Tunder was organist and the composition of vocal works probably did not belong to his duties. The performance of vocal works in the liturgy was the responsibility of the Kantor, until 1662 Martin Lincke and then Tunder's son-in-law Samuel Franck. It seems that no music from their pen is known as both have no entry in New Grove. It is known that Lincke had collected German and Italian music; his collection - which includes Hasse's Mass - was incorporated into the library of the Marienkirche in 1638 and is now preserved in the Musikverein in Vienna. Whether Tunder's 17 sacred concertos which have come down to us were written for performance during Sunday services is not known. They may also have been performed during the Abendmusiken; the first of these is documented for 1646. They started with performances of organ music; the dramatic works for which these concerts are best known date from the time of Tunder's successor Buxtehude.

Tunder's vocal works have been preserved as part of the famous Düben collection which is part of the library of Uppsala University. They are either on Latin or on German texts. Among the latter settings of chorales take an important place, and three of these have been chosen for this recording. These are settings per omnes versus. The chorale melody is always present and exposed unaltered in the first vocal section; Ein feste Burg opens with a sinfonia. The various verses are then presented in various sorts of arrangement for different scorings. Here we find a mixture of various influences: the variation technique of the north German organ school, traditional German counterpoint, the declamatory style of Italian monody and the use of musical figures and harmony for expressive reasons which is a feature of the Italian music of the early 17th century. In ein feste Burg Tunder makes use of the stile concitato (which we know from Monteverdi's Combattimento di Tancredi e Clorinda) for the words "Es streit't für uns der rechte Mann" (for us the right Man fights who has been chosen by God himself). Hosianna dem Sohne Davids is a sacred concerto on free material without any connection to a chorale. The Sinfonia à 7 viole is the only instrumental piece by Tunder as far as we know but in fact it was not intended as such: originally it was the introduction to a sacred work, Da pacem which is lost. It is claimed in the booklet that it is recorded here for the first time but that is not correct. It was recorded previously by György Vashegyi with the Orfeo Orchestra (Hungaroton, 2004).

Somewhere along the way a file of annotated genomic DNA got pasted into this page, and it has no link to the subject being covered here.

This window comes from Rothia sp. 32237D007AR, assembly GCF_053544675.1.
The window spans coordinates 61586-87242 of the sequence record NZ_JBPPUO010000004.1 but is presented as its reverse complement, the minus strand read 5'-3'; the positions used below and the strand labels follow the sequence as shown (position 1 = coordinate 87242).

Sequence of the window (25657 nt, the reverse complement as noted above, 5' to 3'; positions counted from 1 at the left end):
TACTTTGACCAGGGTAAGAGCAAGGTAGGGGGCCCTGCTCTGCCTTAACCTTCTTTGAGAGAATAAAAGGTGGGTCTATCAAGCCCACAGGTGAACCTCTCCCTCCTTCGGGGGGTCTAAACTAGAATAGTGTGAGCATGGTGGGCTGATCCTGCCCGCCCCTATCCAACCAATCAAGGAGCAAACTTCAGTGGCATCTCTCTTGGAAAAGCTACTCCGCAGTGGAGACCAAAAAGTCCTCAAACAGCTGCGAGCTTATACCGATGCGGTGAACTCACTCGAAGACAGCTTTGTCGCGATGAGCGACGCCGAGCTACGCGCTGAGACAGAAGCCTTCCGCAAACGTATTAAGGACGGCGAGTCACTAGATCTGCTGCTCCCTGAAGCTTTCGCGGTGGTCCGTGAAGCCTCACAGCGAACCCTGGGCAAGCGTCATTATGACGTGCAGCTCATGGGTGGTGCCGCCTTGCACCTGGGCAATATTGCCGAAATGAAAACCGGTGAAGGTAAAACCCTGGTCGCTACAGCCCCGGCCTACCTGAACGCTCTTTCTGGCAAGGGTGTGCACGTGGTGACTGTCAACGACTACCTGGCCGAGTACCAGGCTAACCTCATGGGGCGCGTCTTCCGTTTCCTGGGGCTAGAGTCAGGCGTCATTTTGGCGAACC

In 1667 Tunder died; the next year Dietrich Buxtehude was appointed his successor. More than 100 cantatas from his pen have survived, many of them are also part of the Düben collection. Ihr lieben Christen, freut euch nun is a cantata for Christmas; the text is taken from a poem by Erasmus Alberus (1500-1553). Buxtehude used only the first and the last of the 18 stanzas. The work opens with a sinfonia; then follow a chorale for soprano and a chorus for the tutti. After another sinfonia the bass has an arioso in the role of vox Christi: "See, see, I come soon, and with me is my son." This is followed by a terzet for alto, tenor and bass and a duet for two sopranos on the word "Amen". The cantata closes with a chorus which is a prayer for the Last Judgement to come. The instrumental scoring is remarkable as it includes three cornetts, two trumpets and three sackbuts which play con sordino, creating a very special effect.

This is an interesting disc as far as the repertoire is concerned. It documents about 50 years of liturgical practice in Lübeck and shows the qualities of three organists which were successively active here. The performances are excellent: six beautiful solo voices, a nice vocal ensemble and an outstanding instrumental group. And Johannes Unger delivers good performances of the organ pieces on the historical Stellwagen organ of the St-Jacobi-Kirche in Lübeck.

The participation of a vocal ensemble is debatable, though. We don't know how many singers Tunder and Buxtehude had at their disposal; actually we even don't know where the sacred music recorded here was performed at the time. However, the texture of these pieces points in the direction of a performance with one voice per part, possibly doubled by ripienists. The booklet doesn't list the singers in the choir but I am pretty sure it is larger than that. Particularly odd is that the chorale which follows the sinfonia in Buxtehude's cantatas is sung by the sopranos of the choir together. That said, I especially like the declamatory way of singing and the strong sense of rhythm in these performances.

It is especially that aspect - apart from the quality of the repertoire and the fact that some pieces are first recorded on CD - which make me recommend this disc.

Johan van Veen (© 2016)

Relevant links:

Benjamin Glaubitz
Tobias Hunger
Joachim Höchbauer
Stefan Kahle
Johannes Unger
Hanna Zumsande
Capella St. Marien

CD Reviews